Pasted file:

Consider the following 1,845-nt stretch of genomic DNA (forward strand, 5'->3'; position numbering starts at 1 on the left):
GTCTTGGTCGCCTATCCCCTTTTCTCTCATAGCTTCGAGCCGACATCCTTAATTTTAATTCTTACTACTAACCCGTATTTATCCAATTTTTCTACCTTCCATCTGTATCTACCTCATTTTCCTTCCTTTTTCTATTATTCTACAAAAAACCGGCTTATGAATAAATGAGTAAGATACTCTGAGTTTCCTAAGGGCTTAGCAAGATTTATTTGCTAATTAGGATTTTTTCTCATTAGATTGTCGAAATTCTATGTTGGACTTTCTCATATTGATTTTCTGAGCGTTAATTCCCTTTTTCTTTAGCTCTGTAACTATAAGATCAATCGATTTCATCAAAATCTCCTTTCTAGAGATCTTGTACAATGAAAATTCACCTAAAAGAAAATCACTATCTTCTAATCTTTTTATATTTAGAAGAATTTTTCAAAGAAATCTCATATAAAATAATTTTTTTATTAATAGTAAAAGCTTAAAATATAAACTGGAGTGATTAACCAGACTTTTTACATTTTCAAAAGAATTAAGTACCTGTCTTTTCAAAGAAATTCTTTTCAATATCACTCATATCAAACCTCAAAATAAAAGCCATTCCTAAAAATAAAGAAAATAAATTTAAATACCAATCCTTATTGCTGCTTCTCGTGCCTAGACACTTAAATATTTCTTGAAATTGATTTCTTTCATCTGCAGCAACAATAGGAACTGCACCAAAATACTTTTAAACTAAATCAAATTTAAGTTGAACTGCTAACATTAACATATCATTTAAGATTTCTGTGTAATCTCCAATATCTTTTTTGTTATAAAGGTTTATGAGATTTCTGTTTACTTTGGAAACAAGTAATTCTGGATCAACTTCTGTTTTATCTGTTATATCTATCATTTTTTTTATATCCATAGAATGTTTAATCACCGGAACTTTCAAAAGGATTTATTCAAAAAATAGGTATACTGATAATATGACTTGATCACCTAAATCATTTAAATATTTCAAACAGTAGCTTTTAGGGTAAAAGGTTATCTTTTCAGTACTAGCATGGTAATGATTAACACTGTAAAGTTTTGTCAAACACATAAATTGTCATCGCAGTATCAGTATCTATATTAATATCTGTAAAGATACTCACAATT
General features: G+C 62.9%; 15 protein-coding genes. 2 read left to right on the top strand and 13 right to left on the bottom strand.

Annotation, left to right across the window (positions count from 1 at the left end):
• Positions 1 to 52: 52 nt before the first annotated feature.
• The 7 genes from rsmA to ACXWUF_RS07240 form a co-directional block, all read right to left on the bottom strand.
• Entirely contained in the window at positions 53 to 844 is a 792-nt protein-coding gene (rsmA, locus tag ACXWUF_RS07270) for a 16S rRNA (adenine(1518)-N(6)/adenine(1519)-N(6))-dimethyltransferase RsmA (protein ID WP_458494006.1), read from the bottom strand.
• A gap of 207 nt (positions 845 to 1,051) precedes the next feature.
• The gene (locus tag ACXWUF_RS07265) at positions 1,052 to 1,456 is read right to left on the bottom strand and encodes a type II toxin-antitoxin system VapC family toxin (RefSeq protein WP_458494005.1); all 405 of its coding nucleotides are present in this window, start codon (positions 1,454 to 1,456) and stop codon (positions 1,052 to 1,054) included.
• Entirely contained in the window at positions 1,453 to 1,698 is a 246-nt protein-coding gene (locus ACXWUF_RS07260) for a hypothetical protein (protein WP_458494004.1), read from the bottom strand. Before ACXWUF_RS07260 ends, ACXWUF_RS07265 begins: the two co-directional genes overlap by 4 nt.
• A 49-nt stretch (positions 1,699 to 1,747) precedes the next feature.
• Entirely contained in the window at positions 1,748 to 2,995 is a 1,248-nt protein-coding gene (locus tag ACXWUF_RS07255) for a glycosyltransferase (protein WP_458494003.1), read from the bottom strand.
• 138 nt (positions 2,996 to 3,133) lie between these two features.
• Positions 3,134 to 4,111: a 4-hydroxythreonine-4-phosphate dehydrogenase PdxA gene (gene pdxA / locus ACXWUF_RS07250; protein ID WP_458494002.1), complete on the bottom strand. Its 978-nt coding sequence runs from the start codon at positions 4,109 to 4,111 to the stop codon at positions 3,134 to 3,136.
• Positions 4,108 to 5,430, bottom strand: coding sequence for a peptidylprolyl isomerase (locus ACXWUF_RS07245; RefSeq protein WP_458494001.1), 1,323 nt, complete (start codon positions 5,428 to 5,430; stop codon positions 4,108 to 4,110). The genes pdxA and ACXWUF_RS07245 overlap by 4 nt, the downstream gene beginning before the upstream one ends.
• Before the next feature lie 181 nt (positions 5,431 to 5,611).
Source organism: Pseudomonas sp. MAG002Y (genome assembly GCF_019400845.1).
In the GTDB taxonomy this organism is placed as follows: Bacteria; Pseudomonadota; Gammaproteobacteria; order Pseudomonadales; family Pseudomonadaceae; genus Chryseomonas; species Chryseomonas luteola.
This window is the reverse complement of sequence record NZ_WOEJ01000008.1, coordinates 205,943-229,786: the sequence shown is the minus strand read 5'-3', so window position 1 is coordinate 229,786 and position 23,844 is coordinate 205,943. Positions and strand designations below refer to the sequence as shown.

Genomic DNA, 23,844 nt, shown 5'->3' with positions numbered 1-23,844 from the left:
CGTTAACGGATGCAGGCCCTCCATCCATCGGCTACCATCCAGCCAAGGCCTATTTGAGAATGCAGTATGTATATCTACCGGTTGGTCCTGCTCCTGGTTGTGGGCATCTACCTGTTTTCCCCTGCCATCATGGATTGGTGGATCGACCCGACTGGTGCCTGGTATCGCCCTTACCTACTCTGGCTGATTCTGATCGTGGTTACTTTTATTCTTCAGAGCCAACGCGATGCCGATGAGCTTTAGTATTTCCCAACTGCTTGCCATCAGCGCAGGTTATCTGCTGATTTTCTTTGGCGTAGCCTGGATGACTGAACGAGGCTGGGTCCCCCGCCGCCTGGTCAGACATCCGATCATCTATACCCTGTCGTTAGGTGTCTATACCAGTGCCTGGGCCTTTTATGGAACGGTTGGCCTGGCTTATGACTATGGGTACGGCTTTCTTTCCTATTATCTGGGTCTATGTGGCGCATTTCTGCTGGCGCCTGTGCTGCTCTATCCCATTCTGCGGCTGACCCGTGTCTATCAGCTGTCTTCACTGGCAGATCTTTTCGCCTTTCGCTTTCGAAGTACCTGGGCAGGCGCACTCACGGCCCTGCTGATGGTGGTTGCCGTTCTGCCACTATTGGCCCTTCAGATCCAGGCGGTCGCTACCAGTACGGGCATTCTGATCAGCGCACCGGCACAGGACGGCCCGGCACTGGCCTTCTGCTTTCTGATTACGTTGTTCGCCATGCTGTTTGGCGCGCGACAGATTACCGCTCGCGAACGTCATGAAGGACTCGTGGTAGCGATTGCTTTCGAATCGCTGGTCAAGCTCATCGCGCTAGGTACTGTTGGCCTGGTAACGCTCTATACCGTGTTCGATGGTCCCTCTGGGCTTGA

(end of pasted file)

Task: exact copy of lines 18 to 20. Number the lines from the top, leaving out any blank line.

In the GTDB taxonomy this organism is placed as follows: Bacteria; Pseudomonadota; Gammaproteobacteria; order Pseudomonadales; family Pseudomonadaceae; genus Chryseomonas; species Chryseomonas luteola.
This window is the reverse complement of sequence record NZ_WOEJ01000008.1, coordinates 205,943-229,786: the sequence shown is the minus strand read 5'-3', so window position 1 is coordinate 229,786 and position 23,844 is coordinate 205,943. Positions and strand designations below refer to the sequence as shown.

Genomic DNA, 23,844 nt, shown 5'->3' with positions numbered 1-23,844 from the left: